8. guitarjazz

    guitarjazz Member

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    Jeez, everybody is so pedal-happy these days. A Deluxe Reverb can sound incredible with no help at all. Give that a try first.
     
  9. Bear Detective

    Bear Detective Member

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    Obviously, that's the reason I want to get one, but I can't really turn this up all the way at home, besides I'm just tryin to help it in doing its own thing like I did with my marshall
     
  10. padavis

    padavis Member

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  11. Bear Detective

    Bear Detective Member

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    Cool looking speaker, I'll try to keep that in mind down the road.
     
  12. Kmaz

    Kmaz Member

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    I used to run my '68 DR at Volume 7 on stage. Treble at 6 or 7 and Bass at 4. Speaker was a Weber 12F150. Great settings with my '52RI Tele.
     
  13. guitarjazz

    guitarjazz Member

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    I used to have one in my bedroom and would turn it up till my mom yelled at me! If you are really concerned about volume check it out something like the Zvex Nano amp in a speaker cab. It sounds fat but isn't much louder than a dreadnought acoustic guitar.
     
  14. Onioner

    Onioner Member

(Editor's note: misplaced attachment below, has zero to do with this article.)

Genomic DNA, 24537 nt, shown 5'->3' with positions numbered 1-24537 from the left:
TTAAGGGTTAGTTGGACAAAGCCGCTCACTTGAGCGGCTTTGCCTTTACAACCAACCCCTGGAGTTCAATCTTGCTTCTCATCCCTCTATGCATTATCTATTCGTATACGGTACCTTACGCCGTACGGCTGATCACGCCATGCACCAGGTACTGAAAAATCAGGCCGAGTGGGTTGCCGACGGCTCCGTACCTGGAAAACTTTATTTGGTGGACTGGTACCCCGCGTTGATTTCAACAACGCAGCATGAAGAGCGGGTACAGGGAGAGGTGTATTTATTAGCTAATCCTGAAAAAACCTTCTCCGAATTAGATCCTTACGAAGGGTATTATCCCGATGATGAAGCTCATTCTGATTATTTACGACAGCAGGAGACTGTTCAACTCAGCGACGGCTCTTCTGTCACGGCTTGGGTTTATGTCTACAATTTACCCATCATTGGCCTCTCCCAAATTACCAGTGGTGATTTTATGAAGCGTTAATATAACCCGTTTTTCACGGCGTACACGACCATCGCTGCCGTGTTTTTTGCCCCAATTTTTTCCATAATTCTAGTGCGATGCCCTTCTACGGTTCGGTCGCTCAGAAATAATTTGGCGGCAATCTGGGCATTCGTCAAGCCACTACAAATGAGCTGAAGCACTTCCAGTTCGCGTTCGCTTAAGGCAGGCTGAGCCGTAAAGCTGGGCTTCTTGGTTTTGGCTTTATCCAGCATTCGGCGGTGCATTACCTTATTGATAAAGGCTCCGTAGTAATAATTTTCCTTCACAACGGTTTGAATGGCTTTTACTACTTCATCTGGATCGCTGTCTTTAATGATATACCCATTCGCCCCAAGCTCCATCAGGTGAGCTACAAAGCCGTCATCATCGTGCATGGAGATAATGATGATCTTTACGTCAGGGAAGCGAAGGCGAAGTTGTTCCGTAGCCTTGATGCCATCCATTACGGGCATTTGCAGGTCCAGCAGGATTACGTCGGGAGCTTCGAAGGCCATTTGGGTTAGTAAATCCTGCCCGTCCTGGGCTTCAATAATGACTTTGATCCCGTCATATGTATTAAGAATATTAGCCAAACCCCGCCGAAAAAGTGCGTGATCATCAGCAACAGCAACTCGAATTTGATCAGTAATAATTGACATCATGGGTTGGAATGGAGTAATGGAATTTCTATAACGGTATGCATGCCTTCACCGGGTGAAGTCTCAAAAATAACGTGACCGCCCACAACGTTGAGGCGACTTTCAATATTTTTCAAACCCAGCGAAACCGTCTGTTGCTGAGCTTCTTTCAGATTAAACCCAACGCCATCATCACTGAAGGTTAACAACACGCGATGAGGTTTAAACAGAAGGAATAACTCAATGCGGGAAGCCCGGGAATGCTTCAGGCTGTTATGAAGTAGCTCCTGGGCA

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  15. urizen

    urizen Member

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    RE: Kmaz's advice, I guess I've got to wonder if the OP is talking about a DR, or a DRRI? I've got one of the originals from the first year of production ('63 1/2), albeit w/ a Vintage 30 (per Billy Z's rec... the original was already through its second recone); I've got (and w/out knowing if a DRRI is that similar to the original, I'm assuming the OP will start getting) overdrive w/ the vol around 6, so you reset the eq like Kmaz suggests. That's what we did to beat the "looseness" BITD, albeit the V30 tightened it up a bit.

    Try the dry side (the 'verb's out of the chain) against the wet, and see what you prefer (reverb's going to impact your drive differently, and you might prefer the dry side better for OD)----and you might try jumping the two sides together.
     
    Last edited: Nov 4, 2012
  16. Bear Detective

    Bear Detective Member

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    Yeah the reissue, I am a student and poor. What do you mean exactly by jumping the two sides?
     
  17. dewey decibel

    dewey decibel Supporting Member

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    He means plugging into one channel and then taking a cable from that channel to the other channel (each channel has two inputs). This increases the gain. I wouldn't recommend it on a Deluxe Reverb, but it's good on a tweed Deluxe or any non-reverb Deluxe.
     
  18. Bear Detective

    Bear Detective Member

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    Okay, I was aware of doing that on plexis but nowhere else, how does that even work anyways?
     
  19. urizen

    urizen Member

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  20. willyboy

    willyboy Member